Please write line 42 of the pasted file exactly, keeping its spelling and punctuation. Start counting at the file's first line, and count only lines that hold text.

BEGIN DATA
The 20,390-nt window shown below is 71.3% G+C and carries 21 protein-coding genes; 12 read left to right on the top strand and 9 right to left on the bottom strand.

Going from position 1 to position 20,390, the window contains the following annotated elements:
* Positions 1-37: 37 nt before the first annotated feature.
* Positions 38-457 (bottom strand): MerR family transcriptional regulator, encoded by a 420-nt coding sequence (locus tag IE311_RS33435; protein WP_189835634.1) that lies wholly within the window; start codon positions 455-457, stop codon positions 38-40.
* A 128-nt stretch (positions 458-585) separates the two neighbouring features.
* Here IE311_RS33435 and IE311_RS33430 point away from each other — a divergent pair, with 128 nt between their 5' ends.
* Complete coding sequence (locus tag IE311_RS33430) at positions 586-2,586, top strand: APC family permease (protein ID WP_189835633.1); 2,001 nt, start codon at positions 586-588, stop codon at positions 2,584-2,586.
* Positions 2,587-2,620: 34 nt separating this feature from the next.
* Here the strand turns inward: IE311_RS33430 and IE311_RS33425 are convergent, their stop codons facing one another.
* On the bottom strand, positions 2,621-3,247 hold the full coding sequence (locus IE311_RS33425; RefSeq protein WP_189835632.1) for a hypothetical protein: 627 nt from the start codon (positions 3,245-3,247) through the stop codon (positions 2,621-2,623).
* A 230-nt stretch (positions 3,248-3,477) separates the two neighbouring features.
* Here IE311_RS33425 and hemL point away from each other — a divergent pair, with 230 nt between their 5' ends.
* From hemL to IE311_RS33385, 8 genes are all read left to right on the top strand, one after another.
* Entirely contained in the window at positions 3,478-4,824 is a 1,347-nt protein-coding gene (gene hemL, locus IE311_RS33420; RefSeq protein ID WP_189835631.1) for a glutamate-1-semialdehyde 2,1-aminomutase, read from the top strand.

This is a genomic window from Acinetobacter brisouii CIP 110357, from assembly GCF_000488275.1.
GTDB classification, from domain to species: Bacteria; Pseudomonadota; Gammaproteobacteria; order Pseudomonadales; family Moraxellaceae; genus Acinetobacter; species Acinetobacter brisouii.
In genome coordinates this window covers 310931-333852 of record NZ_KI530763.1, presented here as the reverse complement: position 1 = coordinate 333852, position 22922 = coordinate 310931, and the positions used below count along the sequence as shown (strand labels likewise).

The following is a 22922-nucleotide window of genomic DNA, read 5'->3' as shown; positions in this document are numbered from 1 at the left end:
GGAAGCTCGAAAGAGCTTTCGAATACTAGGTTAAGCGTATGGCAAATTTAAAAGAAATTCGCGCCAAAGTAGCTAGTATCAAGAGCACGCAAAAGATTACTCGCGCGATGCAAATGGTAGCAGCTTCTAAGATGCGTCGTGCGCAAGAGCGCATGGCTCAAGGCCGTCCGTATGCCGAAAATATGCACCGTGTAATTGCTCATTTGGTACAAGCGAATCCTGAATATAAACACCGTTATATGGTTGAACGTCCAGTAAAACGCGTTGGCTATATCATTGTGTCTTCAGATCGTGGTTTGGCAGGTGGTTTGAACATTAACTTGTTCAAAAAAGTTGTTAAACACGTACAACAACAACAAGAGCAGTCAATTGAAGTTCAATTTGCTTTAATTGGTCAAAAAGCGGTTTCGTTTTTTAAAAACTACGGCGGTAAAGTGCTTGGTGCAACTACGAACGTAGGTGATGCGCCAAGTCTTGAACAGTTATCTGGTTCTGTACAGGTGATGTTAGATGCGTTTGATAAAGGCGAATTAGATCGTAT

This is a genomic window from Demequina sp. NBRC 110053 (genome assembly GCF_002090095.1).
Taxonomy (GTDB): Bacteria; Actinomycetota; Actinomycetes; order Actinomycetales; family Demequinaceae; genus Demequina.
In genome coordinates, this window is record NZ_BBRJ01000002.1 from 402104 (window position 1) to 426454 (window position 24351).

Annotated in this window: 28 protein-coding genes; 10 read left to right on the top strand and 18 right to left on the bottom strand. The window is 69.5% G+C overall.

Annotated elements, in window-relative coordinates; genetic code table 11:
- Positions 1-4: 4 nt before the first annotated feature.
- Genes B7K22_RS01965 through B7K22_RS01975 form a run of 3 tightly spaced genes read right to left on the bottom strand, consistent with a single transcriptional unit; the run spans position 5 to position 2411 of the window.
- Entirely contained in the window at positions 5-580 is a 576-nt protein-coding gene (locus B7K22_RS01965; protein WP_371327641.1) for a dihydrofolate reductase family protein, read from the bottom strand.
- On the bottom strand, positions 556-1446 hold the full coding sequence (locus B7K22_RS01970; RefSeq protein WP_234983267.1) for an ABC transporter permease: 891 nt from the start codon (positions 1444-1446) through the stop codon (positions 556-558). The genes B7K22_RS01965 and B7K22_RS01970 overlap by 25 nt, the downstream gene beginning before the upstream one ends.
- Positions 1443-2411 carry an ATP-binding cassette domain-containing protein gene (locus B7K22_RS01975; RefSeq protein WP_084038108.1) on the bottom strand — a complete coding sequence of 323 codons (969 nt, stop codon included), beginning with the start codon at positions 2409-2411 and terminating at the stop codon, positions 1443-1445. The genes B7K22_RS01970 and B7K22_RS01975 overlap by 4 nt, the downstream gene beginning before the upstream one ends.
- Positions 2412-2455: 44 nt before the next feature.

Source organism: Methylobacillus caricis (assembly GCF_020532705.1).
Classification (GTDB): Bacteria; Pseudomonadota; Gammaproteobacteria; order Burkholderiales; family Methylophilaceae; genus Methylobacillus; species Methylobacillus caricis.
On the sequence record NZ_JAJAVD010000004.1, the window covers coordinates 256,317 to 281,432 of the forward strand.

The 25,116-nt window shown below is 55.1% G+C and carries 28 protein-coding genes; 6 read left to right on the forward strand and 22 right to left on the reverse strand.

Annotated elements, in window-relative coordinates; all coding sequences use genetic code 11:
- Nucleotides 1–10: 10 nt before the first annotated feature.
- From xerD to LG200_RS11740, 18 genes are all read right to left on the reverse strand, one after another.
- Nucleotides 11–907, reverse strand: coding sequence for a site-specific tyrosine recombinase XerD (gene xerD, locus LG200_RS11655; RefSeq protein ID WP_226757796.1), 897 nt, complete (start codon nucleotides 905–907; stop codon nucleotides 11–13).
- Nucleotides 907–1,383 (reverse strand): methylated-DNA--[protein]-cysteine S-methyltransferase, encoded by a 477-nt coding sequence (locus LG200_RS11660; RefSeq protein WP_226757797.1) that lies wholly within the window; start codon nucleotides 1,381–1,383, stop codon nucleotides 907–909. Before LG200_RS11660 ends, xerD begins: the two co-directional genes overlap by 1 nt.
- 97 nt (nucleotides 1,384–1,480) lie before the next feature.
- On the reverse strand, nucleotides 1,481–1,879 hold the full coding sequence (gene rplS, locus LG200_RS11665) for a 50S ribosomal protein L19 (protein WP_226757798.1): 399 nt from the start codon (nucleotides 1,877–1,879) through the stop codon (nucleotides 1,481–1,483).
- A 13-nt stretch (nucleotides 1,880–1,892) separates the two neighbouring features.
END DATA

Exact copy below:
- A 13-nt stretch (nucleotides 1,880–1,892) separates the two neighbouring features.